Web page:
Archive for May, 2011

Thomething Thai This Way Cometh

Wednesday, May 18th, 2011

Thorry about that title. Oneth I start, it’s hard to stop.

We decided to head to a different restaurant when we realized the Hawaiian BBQ we were supposed to visit was a sports bar. One day we may sink to sports-bar levels, but for the moment we’ll try to avoid it.

Thai Thani is right next to my former favorite Sushi house. It exists on the strange corner of Central Florida Parkway and International drive, a convenient hop from Sea World. Despite its touristy location, Thai Thani doesn’t appear to be a franchise at first sight. You step into the front door and are immediately enveloped in Tai decor. Gold-leafed statues taller than you. Extravagant lamps dangling with trinkets and delicate glass sculptures. There’s an area to the right that seats people in the traditional way, on the floor using cushions and a very low table. Not sure my American-chair back could handle such an arrangement…especially in tight pants. Every inch of Thai Thani was lavished with Asian treasures.

We were greeted, eventually, by two young ladies who looked a bit flustured. They eventually ushered us off to our cozy booth in the far corner. There was pleasant candle light and yet more decor. Tantalizing odors drifted in from the near kitchen. Our booth was pleasant and comfortable. Our waiter hurried over with water and took our order with a big smile. He commented on Man Biscuit’s shirt and we chatted about video games and the new Nintendo 3ds for a few minutes. He’s a cool guy.

At my eager prodding, we both ordered the Thai Tea. If you’ve never had it before, order it. Thai tea is wonderfully sweet and thick. It’s like drinking a tea-filled coconut. Rich, red tea deeply herbacious and thickened with coconut milk, it’s the best thing to come out of Thailand since my favorite sandals. We sipped our tea with delight. It was as good as I’ve ever had–and I’ve had a few.

For appetizer, we ordered the Thai Thani Sampler. It was a little more than I wanted to spend at $10, but I thought it would give us a chance to explore more of the flavors in this place. The spring rolls were a delight – perfectly crunchy and filled with traditional flavors. Unfortunately they did not seem very “Thai”, it was as good as a good egg roll in any Chinese restuarant. Still, it was tasty, just not unusual. The chicken satay was chewy, as thinly sliced chicken tends to be, but the flavors were mildly earthy and meshed well with the sweet spicy satay sauce. The crab rangoon was oily, but not unpleasantly so. It crunched nicely, using the same exterior as the eggrolls. The inner rangoon pocket contained real crab and molten hot cream cheese. It was well done, but again seemed more Chinese than Thai.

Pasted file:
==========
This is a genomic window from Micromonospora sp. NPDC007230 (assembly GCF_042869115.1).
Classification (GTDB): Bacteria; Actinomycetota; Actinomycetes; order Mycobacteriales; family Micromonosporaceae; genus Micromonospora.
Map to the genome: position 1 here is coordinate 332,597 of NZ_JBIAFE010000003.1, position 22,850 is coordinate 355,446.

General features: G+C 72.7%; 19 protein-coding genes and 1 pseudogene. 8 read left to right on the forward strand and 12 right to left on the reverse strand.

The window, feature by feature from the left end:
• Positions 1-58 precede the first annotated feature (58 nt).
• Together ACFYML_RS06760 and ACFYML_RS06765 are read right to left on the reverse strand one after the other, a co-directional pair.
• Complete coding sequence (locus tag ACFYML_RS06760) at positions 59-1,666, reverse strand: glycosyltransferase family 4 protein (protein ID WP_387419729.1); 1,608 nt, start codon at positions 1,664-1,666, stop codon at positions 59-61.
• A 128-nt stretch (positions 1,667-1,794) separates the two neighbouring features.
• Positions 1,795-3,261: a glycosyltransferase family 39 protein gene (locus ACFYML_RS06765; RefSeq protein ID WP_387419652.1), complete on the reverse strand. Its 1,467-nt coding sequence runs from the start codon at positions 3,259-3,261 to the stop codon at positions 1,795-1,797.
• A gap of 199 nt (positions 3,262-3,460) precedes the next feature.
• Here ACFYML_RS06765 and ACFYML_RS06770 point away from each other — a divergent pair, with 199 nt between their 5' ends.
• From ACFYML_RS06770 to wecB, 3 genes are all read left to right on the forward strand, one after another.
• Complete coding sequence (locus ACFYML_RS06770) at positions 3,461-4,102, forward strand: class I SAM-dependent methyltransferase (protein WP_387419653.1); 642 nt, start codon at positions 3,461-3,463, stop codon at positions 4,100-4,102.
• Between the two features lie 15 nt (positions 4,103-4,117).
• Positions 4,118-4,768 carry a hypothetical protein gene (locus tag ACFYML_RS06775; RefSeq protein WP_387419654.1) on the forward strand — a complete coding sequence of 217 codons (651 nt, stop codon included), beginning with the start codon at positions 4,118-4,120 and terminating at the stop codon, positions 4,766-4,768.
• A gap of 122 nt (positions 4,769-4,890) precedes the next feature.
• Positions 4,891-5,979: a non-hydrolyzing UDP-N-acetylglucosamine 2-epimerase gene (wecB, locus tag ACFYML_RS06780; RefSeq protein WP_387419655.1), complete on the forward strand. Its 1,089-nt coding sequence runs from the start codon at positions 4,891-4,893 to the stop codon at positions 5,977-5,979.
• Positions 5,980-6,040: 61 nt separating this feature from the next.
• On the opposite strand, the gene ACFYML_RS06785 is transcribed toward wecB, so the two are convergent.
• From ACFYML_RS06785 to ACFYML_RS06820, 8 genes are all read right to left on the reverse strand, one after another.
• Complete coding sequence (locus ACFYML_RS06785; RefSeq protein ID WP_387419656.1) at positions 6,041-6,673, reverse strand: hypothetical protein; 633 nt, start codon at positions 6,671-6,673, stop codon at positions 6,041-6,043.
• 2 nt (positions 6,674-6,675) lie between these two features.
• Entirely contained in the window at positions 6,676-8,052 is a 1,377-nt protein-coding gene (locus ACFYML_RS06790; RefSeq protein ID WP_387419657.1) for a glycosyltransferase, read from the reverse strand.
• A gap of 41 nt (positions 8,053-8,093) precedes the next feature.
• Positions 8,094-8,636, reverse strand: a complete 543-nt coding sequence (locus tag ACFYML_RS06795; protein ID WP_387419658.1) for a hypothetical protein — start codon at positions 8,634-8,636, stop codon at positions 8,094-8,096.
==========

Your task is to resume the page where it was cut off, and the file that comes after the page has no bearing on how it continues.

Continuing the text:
Since we’d blown our whole wad on the appetizer and specialty drinks, we went fairly modest on the dinner menu. I asked (as is our new tradition) for his favorite thing on the menu, and our waiter replied with about 10 different dishes he thought were good. I settled for #10, the Curry Duck. He asked if I wanted it spicy, I heartily said yes.

The duck arrived. A creamy soup of curry swimming with thick fat chunks of duck and vegetables. I spotted a yellow corner and poked it with a chopstick. Pineapple. I snagged a bite with some duck, pineapple and a shoot of baby corn and shoveled it all into my mouth. It was surprisgly mild, and not in a good way. The pineapple was a delight, super sweet and tangy. The veggies were not over cooked and the duck was sheer fatty excellence. However, the sauce was a disappointment. I hope there was a mistake in the kitchen, and this wasn’t how they thought of the word “Spicy.” The meal was overall¬†delicious, however, so I did not complain – though I missed the passionate¬†electricity¬†of deep curry heat. I may need to return some day for a curry redemption. The rice on the side was a nice base for the curry and there was plenty for leftovers.